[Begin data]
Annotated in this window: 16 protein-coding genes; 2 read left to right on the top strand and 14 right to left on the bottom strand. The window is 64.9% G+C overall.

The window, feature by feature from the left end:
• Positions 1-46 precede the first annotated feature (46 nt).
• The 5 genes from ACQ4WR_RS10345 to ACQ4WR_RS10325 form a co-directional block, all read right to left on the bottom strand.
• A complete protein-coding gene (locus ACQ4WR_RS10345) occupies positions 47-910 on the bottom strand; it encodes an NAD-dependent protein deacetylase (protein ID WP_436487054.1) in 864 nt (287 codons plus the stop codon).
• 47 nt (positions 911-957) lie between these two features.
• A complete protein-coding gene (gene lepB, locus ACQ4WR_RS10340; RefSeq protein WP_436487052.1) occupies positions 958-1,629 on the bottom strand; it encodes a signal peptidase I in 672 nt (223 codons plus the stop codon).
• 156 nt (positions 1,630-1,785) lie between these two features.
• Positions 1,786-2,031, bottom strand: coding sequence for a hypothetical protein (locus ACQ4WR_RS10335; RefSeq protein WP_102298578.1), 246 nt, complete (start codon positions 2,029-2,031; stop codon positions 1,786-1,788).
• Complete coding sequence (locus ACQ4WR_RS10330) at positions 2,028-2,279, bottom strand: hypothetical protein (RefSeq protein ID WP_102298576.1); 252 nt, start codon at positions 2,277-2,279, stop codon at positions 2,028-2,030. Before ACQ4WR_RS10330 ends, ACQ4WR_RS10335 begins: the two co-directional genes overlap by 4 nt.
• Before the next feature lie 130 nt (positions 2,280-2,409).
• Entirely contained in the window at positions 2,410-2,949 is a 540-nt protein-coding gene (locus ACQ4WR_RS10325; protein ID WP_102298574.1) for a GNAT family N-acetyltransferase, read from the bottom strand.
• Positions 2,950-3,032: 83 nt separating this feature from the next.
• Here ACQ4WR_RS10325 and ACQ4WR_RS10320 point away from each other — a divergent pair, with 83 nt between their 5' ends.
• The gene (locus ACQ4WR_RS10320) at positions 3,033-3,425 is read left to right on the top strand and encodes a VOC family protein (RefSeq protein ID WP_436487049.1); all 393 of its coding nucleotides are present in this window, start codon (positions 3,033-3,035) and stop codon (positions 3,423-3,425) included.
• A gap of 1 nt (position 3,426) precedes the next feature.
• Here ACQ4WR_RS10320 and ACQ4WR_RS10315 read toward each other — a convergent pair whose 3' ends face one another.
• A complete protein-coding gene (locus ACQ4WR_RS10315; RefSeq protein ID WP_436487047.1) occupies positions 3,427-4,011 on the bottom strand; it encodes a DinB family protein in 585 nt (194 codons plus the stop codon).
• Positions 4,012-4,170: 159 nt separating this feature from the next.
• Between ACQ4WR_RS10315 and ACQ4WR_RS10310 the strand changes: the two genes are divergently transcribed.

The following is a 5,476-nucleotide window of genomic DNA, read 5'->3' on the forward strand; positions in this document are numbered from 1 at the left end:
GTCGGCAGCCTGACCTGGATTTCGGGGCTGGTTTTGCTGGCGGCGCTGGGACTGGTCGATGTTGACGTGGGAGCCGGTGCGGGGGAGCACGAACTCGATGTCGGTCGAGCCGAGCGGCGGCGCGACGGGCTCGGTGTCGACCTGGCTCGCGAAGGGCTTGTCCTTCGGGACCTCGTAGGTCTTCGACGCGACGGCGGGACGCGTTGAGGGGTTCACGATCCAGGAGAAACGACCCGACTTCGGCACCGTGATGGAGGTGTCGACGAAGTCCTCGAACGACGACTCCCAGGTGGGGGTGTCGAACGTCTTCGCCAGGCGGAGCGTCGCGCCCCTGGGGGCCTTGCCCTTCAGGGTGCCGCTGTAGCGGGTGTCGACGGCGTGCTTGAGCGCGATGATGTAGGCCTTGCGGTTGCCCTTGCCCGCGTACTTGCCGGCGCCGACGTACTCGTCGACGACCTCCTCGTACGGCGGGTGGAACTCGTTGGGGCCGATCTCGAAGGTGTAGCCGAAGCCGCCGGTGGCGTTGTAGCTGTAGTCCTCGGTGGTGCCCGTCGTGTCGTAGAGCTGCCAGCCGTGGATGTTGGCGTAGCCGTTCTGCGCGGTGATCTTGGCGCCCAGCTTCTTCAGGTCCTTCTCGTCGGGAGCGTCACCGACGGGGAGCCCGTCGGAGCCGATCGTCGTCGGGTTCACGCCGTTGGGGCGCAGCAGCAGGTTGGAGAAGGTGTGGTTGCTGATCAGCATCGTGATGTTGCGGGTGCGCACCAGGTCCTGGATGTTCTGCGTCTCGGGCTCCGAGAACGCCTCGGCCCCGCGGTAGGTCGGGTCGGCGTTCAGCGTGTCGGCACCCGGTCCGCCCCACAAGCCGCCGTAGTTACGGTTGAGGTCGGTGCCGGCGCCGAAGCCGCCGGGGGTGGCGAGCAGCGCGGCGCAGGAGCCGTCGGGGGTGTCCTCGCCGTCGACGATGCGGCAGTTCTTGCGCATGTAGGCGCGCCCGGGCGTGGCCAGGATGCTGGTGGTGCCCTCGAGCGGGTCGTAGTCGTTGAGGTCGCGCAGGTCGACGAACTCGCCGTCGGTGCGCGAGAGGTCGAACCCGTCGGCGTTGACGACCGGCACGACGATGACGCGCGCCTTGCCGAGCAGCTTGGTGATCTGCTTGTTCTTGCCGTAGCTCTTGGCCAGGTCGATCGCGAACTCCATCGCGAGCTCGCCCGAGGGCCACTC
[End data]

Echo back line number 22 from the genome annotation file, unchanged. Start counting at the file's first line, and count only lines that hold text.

GTCGGCAGCCTGACCTGGATTTCGGGGCTGGTTTTGCTGGCGGCGCTGGGACTGGTCGATGTTGACGTGGGAGCCGGTGCGGGGGAGCACGAACTCGATGTCGGTCGAGCCGAGCGGCGGCGCGACGGGCTCGGTGTCGACCTGGCTCGCGAAGGGCTTGTCCTTCGGGACCTCGTAGGTCTTCGACGCGACGGCGGGACGCGTTGAGGGGTTCACGATCCAGGAGAAACGACCCGACTTCGGCACCGTGATGGAGGTGTCGACGAAGTCCTCGAACGACGACTCCCAGGTGGGGGTGTCGAACGTCTTCGCCAGGCGGAGCGTCGCGCCCCTGGGGGCCTTGCCCTTCAGGGTGCCGCTGTAGCGGGTGTCGACGGCGTGCTTGAGCGCGATGATGTAGGCCTTGCGGTTGCCCTTGCCCGCGTACTTGCCGGCGCCGACGTACTCGTCGACGACCTCCTCGTACGGCGGGTGGAACTCGTTGGGGCCGATCTCGAAGGTGTAGCCGAAGCCGCCGGTGGCGTTGTAGCTGTAGTCCTCGGTGGTGCCCGTCGTGTCGTAGAGCTGCCAGCCGTGGATGTTGGCGTAGCCGTTCTGCGCGGTGATCTTGGCGCCCAGCTTCTTCAGGTCCTTCTCGTCGGGAGCGTCACCGACGGGGAGCCCGTCGGAGCCGATCGTCGTCGGGTTCACGCCGTTGGGGCGCAGCAGCAGGTTGGAGAAGGTGTGGTTGCTGATCAGCATCGTGATGTTGCGGGTGCGCACCAGGTCCTGGATGTTCTGCGTCTCGGGCTCCGAGAACGCCTCGGCCCCGCGGTAGGTCGGGTCGGCGTTCAGCGTGTCGGCACCCGGTCCGCCCCACAAGCCGCCGTAGTTACGGTTGAGGTCGGTGCCGGCGCCGAAGCCGCCGGGGGTGGCGAGCAGCGCGGCGCAGGAGCCGTCGGGGGTGTCCTCGCCGTCGACGATGCGGCAGTTCTTGCGCATGTAGGCGCGCCCGGGCGTGGCCAGGATGCTGGTGGTGCCCTCGAGCGGGTCGTAGTCGTTGAGGTCGCGCAGGTCGACGAACTCGCCGTCGGTGCGCGAGAGGTCGAACCCGTCGGCGTTGACGACCGGCACGACGATGACGCGCGCCTTGCCGAGCAGCTTGGTGATCTGCTTGTTCTTGCCGTAGCTCTTGGCCAGGTCGATCGCGAACTCCATCGCGAGCTCGCCCGAGGGCCACTC